What Does The End Of The Public Health Emergency Mean For Your Business?

Jul 17, 2021

Update November 10, 2021:

Though Colorado’s Public Health Emergency ended in July 2021, as of November 10, 2021, there is still a Federal Public Health Emergency Declaration in place. The Healthy Families and Workplace Act (HFWA) states that its emergency paid sick leave provision is required not only during a state or local public health emergency, but also a federal public health emergency. This means that small businesses must still honor the up to 80 hours of sick leave allotted to employees who need time for qualifying reasons. The current wording of the Healthy Families and Workplace Act only provides for this leave through the end of 2021, but we are waiting to see if it will be updated to renew in 2022.


Original Blog posted July 2021:

The last 16 months have brought overwhelming challenges to our small business community. I won't beat a dead horse, we've all been on the same wild ride. However, with the recent announcement from Colorado's Governor Polis effectively ending the Public Health Emergency on July 8, 2021, small businesses are ready to breathe a sigh of relief. But we aren't out of the woods quite yet.

Small businesses are still required to offer emergency paid sick leave for qualifying events 8 weeks beyond the expiration of the P.H.E. As you know (at least I hope you do) the American Rescue Plan Act extended the dollar-for-dollar tax credits for employee emergency paid leave wages through September. This also applies to leave taken to receive or recover from COVID-19 vaccinations.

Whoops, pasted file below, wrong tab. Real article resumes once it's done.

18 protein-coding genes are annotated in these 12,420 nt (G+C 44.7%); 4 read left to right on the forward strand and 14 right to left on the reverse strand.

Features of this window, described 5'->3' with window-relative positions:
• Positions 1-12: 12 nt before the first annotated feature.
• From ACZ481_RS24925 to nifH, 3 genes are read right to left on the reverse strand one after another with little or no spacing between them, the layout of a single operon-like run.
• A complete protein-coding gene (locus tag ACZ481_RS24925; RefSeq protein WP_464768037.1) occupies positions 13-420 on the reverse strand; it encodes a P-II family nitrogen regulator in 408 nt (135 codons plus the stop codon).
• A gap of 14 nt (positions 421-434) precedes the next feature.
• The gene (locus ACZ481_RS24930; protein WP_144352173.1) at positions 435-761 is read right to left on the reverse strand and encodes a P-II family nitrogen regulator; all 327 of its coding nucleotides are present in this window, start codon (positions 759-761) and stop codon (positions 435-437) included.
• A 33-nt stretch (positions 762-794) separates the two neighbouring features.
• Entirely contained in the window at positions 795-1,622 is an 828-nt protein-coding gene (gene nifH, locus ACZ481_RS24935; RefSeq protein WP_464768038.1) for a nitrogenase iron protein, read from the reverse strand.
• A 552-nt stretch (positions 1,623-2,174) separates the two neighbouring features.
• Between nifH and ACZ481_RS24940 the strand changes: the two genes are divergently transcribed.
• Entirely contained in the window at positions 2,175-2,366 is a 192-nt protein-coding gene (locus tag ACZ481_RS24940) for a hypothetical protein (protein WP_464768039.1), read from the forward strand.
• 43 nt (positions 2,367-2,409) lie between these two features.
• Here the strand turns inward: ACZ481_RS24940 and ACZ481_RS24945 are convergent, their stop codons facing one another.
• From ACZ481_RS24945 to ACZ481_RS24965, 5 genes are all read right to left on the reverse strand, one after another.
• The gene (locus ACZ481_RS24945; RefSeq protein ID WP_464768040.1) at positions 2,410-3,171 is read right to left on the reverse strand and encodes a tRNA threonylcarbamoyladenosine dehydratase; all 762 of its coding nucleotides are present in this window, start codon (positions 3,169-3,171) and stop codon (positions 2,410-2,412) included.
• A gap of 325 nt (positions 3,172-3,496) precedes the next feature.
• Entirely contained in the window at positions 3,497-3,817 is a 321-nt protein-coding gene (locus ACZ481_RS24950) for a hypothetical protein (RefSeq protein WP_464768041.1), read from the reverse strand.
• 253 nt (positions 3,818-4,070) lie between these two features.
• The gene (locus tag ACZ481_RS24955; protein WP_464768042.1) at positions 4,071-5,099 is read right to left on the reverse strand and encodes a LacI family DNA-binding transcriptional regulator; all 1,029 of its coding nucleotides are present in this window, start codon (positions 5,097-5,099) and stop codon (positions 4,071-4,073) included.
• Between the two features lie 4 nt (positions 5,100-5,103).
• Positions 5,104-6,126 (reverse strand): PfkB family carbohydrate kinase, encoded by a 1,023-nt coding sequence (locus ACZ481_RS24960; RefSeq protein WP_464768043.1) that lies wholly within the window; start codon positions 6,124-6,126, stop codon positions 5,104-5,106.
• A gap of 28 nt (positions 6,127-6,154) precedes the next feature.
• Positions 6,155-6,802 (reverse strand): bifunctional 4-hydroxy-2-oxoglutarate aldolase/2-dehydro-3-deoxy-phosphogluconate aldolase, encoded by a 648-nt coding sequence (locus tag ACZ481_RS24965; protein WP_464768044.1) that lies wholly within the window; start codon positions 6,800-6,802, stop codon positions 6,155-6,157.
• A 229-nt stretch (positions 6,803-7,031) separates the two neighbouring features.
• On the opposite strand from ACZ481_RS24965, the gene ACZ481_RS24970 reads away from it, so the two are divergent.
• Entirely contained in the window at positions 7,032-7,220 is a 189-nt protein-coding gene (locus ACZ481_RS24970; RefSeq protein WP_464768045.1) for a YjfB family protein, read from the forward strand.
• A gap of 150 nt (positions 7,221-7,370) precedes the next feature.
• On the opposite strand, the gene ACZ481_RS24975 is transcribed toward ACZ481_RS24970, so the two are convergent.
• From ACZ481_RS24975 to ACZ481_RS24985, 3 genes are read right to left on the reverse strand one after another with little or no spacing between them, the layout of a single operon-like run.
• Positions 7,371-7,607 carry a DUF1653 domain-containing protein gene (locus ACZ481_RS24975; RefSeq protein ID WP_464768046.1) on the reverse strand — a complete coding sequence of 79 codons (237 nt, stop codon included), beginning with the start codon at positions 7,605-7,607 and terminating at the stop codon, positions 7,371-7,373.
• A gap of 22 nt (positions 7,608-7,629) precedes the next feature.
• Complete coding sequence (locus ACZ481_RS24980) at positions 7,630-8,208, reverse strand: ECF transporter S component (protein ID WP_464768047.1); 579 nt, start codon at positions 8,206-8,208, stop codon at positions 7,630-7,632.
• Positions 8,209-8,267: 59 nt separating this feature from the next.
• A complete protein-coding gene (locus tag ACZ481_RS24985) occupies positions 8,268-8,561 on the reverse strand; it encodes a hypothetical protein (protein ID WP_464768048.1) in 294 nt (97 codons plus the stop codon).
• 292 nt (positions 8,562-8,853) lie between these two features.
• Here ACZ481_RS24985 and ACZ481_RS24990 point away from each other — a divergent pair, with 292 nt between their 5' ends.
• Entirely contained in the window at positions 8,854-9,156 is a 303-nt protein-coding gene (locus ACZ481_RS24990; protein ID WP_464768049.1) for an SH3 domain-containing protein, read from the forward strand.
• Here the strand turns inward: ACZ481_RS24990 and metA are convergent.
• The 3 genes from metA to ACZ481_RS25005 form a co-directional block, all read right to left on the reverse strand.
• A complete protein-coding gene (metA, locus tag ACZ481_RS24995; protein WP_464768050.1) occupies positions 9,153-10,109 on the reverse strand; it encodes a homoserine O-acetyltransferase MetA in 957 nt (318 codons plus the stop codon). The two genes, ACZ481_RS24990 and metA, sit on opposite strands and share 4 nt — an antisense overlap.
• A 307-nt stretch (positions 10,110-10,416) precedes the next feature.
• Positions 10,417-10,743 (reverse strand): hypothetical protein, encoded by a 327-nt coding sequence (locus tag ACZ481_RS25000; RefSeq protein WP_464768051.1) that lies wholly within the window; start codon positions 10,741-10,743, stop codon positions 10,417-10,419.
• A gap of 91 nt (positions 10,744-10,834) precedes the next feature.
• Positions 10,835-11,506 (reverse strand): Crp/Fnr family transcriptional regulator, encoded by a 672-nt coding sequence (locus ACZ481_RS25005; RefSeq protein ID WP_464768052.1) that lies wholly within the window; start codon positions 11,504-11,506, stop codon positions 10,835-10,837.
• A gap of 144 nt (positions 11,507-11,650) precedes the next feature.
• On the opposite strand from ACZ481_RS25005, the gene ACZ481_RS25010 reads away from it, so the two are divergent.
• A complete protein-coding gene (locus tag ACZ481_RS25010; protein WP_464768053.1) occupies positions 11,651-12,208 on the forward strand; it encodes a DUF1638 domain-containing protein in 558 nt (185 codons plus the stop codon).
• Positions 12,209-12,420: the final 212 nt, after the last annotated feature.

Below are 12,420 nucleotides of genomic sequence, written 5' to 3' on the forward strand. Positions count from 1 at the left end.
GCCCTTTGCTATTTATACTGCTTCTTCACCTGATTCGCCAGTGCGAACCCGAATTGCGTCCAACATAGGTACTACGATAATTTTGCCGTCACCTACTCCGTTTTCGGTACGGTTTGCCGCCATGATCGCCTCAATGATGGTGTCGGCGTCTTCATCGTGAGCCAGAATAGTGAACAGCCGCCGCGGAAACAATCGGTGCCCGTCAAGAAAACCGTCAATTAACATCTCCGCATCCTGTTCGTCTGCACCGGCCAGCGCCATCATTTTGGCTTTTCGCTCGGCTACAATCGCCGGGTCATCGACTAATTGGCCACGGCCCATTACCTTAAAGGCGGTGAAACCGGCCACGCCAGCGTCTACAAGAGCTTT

What should you do in the meantime?

  • Continue tracking employee leave and paid wages and keep your documentation and files in order in the event of an audit
  • Claim the tax credits for qualifying paid leave wages on your quarterly taxes
  • Have the damn cupcake, you've earned it 

Remember, P.H.E. leave also qualifies under the Healthy Families and Workplaces Act that requires Colorado employers to provide paid sick leave to all full-time and part-time employees.

For more details, check out our blog on that very topic:

Colorado Mandates Paid Sick Leave For All


Disclaimer: HR Branches provides general information about Human Resources. Please note that the information provided, while reliable, is not legal advice. Please seek legal assistance, or assistance from State, Federal, or International governmental resources, to make sure your legal interpretation and decisions are correct for your location and circumstances. The purpose of this information is for guidance, ideas, and assistance on general HR matters.

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